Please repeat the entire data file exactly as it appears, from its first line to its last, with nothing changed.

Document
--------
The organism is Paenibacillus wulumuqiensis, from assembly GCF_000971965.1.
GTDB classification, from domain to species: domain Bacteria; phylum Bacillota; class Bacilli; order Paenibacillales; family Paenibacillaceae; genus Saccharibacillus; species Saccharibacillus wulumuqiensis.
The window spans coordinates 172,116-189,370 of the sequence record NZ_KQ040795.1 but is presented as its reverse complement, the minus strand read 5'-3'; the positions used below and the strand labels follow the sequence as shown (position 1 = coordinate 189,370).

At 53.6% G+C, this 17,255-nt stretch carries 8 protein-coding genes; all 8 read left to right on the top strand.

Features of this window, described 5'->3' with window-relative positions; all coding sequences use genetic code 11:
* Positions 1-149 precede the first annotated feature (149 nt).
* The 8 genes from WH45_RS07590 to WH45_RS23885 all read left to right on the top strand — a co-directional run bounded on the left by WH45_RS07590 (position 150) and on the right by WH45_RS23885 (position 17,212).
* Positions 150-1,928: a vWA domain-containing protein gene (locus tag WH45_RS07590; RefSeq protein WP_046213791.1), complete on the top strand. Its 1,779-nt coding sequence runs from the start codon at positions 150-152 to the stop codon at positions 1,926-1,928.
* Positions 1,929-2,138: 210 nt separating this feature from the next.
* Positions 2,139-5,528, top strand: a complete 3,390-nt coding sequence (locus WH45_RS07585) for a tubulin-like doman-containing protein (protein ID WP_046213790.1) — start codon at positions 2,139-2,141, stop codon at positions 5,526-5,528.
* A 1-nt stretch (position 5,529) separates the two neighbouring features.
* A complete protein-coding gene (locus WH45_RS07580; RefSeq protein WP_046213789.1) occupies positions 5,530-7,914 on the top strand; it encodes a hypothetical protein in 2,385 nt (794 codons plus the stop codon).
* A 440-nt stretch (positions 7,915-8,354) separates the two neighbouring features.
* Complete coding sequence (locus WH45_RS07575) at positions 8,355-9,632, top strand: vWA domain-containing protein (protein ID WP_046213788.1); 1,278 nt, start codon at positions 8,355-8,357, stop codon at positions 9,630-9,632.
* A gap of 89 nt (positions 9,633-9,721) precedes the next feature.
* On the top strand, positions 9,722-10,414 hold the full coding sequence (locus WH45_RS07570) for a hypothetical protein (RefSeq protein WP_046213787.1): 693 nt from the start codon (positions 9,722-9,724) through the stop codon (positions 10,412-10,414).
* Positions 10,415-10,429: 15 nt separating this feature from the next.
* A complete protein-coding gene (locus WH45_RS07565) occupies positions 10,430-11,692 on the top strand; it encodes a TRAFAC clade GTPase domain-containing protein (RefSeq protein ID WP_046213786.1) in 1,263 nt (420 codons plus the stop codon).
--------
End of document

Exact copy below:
The organism is Paenibacillus wulumuqiensis, from assembly GCF_000971965.1.
GTDB classification, from domain to species: domain Bacteria; phylum Bacillota; class Bacilli; order Paenibacillales; family Paenibacillaceae; genus Saccharibacillus; species Saccharibacillus wulumuqiensis.
The window spans coordinates 172,116-189,370 of the sequence record NZ_KQ040795.1 but is presented as its reverse complement, the minus strand read 5'-3'; the positions used below and the strand labels follow the sequence as shown (position 1 = coordinate 189,370).

At 53.6% G+C, this 17,255-nt stretch carries 8 protein-coding genes; all 8 read left to right on the top strand.

Features of this window, described 5'->3' with window-relative positions; all coding sequences use genetic code 11:
* Positions 1-149 precede the first annotated feature (149 nt).
* The 8 genes from WH45_RS07590 to WH45_RS23885 all read left to right on the top strand — a co-directional run bounded on the left by WH45_RS07590 (position 150) and on the right by WH45_RS23885 (position 17,212).
* Positions 150-1,928: a vWA domain-containing protein gene (locus tag WH45_RS07590; RefSeq protein WP_046213791.1), complete on the top strand. Its 1,779-nt coding sequence runs from the start codon at positions 150-152 to the stop codon at positions 1,926-1,928.
* Positions 1,929-2,138: 210 nt separating this feature from the next.
* Positions 2,139-5,528, top strand: a complete 3,390-nt coding sequence (locus WH45_RS07585) for a tubulin-like doman-containing protein (protein ID WP_046213790.1) — start codon at positions 2,139-2,141, stop codon at positions 5,526-5,528.
* A 1-nt stretch (position 5,529) separates the two neighbouring features.
* A complete protein-coding gene (locus WH45_RS07580; RefSeq protein WP_046213789.1) occupies positions 5,530-7,914 on the top strand; it encodes a hypothetical protein in 2,385 nt (794 codons plus the stop codon).
* A 440-nt stretch (positions 7,915-8,354) separates the two neighbouring features.
* Complete coding sequence (locus WH45_RS07575) at positions 8,355-9,632, top strand: vWA domain-containing protein (protein ID WP_046213788.1); 1,278 nt, start codon at positions 8,355-8,357, stop codon at positions 9,630-9,632.
* A gap of 89 nt (positions 9,633-9,721) precedes the next feature.
* On the top strand, positions 9,722-10,414 hold the full coding sequence (locus WH45_RS07570) for a hypothetical protein (RefSeq protein WP_046213787.1): 693 nt from the start codon (positions 9,722-9,724) through the stop codon (positions 10,412-10,414).
* Positions 10,415-10,429: 15 nt separating this feature from the next.
* A complete protein-coding gene (locus WH45_RS07565) occupies positions 10,430-11,692 on the top strand; it encodes a TRAFAC clade GTPase domain-containing protein (RefSeq protein ID WP_046213786.1) in 1,263 nt (420 codons plus the stop codon).